House of Commons Hansard #130 of the 41st Parliament, 1st Session. (The original version is on Parliament's site.) The word of the day was human.

Topics

2:05 p.m.

Conservative

The Speaker Andrew Scheer

It being Wednesday, we will start with the singing of our national anthem, led today by the hon. member for Saint-Jean.

[Members sang the national anthem]

The Holocaust
Statements By Members

2:05 p.m.

Independent

Peter Goldring Edmonton East, AB

Mr. Speaker, 70 years ago, the duly elected leader and government of a modern country, known for its contributions to the arts and culture, edicted mass murder of an unimaginable scale. The world was shocked to learn of meticulous state records documenting millions who perished, horrendous evidence that evil resides everywhere when left unchecked due to apathy and indifference. The goal was genocide, to obliterate Jews in all countries under Nazi control.

As the storm clouds of rhetoric and denial gather against Jews throughout the world, we stand together to remember those whose lives were annihilated in the Holocaust. We stand to condemn those acts of genocide and those who would deny the very atrocities that caused millions to perish at the hand of their fellow man.

We stand as one people, under the banner of humanity, united in our support to solemnly pledge, this day and forever, never again.

Bring Back the Salmon
Statements By Members

2:05 p.m.

Conservative

Chris Alexander Ajax—Pickering, ON

Mr. Speaker, I rise today to recall a wonderful event. On April 11, on the shores of Duffins Creek, in the city of Pickering, I had the pleasure to support, with the hon. Minister of Fisheries and Oceans, Bring Back the Salmon, which brought the community together to restock Duffins Creek with Atlantic salmon yearlings.

It was an inspiring day for all of us: for Mayor Dave Ryan, for the Ontario Federation of Anglers and Hunters' Executive Director Angelo Lombardo, Ontario Power Generation employees, Sir Sandford Fleming College employees, and provincial fish and wildlife officials to see students from Holy Redeemer Catholic School and Pine Ridge Secondary School release Atlantic salmon into the wild.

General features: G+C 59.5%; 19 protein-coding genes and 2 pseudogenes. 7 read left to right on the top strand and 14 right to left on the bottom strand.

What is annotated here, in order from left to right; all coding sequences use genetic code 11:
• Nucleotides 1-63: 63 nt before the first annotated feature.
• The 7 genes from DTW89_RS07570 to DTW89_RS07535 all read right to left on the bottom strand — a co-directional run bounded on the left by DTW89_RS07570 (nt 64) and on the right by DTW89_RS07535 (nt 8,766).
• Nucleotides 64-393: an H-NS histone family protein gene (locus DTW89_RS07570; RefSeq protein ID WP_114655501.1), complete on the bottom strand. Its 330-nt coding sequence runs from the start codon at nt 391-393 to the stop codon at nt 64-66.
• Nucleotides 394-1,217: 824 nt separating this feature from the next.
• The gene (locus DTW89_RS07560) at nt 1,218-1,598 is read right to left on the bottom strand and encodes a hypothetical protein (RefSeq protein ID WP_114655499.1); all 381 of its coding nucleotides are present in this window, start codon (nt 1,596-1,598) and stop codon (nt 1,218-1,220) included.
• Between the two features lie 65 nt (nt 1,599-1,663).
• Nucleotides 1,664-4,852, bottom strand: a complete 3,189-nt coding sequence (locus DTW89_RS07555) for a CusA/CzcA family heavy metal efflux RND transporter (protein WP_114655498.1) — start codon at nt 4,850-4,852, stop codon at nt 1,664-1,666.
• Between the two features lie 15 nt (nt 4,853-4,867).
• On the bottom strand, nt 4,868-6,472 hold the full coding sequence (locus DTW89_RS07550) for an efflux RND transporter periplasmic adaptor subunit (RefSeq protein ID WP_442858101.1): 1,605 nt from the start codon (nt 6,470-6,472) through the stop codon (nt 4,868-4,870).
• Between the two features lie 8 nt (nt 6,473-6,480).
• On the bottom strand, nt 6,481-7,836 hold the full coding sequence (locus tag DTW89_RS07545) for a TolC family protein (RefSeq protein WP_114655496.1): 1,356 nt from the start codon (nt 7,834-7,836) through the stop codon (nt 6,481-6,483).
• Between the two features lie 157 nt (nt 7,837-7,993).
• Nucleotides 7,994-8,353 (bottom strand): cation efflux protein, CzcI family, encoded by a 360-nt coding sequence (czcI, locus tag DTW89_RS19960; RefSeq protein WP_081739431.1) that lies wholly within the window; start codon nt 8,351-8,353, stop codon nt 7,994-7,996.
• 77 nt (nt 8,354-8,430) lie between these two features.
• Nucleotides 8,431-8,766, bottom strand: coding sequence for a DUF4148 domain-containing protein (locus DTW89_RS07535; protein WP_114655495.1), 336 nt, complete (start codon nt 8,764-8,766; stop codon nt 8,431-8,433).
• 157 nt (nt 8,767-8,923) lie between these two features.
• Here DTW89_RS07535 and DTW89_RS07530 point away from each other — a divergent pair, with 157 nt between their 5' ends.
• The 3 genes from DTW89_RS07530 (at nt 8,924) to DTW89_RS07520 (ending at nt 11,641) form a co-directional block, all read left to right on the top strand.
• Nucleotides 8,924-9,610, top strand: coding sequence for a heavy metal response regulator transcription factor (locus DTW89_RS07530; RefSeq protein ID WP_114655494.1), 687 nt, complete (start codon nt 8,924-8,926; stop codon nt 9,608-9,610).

French explorers dubbed Duffins Creek the “Rivière au saumon”. For centuries before that it was home to large aboriginal settlements dependent on fish. In the late 1800s habitat destruction and overfishing sent these stocks into decline. Today, since May 2006, Bring Back the Salmon has put 2.5 million young Atlantic salmon back into Duffins Creek, Cobourg Brook and the Credit River.

This is another great example of our government's dedication to the principles of conservation and real action to preserve Canada's natural habitat.

Patriotes de Longueuil 1999 Soccer Team
Statements By Members

2:05 p.m.

NDP

Pierre Nantel Longueuil—Pierre-Boucher, QC

Mr. Speaker, I am very proud to rise in the House today to speak about the Patriotes de Longueuil.

As members are aware, Longueuil was hit with extremely heavy rains yesterday evening, but that did not stop the Patriotes de Longueuil 1999 soccer team from holding its first wine, cheese and sushi tasting at Christie's in Boucherville.

This extremely successful event helped the team raise $5,610. Thanks to the support of a number members of the community, the boys' team will be able to live its dream of competing in the prestigious Mediterranean International Cup from March 26 to 31, 2013, in Catalonia, Spain. A number of major professional soccer players have made a name for themselves at this event in the past.

Congratulations to Guerline Déodat on her involvement, without which yesterday's event would not have been possible.

Good luck to the Patriotes de Longueuil.

I know that your dedication will bring you to new heights in 2013.

Royal Canadian Air Cadets
Statements By Members

2:05 p.m.

Conservative

Bev Shipley Lambton—Kent—Middlesex, ON

Mr. Speaker, to learn, to serve, to advance. These words are the motto of the young Canadians who I met this past weekend. On Saturday, I had the great privilege of meeting many remarkable Royal Canadian air cadets in my riding during the #3 Striker Squadron's 8th annual inspections and awards presentations in Strathroy.

These young men and women are Canada's future. Marksmanship, first aid, survival, music, aircraft identification, navigation, aerospace, communication, meteorology and airport operations are only some of the skills that these young men and women learn. This program is not only training air cadets, but is shaping our future CEOs, leaders and entrepreneurs.

I would like to applaud the many young cadets in Lambton—Kent—Middlesex, and all across Canada, for their hard work and dedication to our great country.

Africa Day
Statements By Members

2:05 p.m.

Liberal

Mauril Bélanger Ottawa—Vanier, ON

Mr. Speaker, Africa Day is an annual commemoration of the 1963 founding of the Organization of African Unity, now the African Union.

The 53 member states work together to address common challenges. They have dedicated themselves to creating an integrated, prosperous and peaceful Africa driven by its own citizens and representing a dynamic force in the global arena.

On Africa Day, we pause to recognize the people and the promise of Africa. By 2020, fully 70% of the African population will be under 20 years old. Inspiring and empowering young people is thus critical to Africa's future.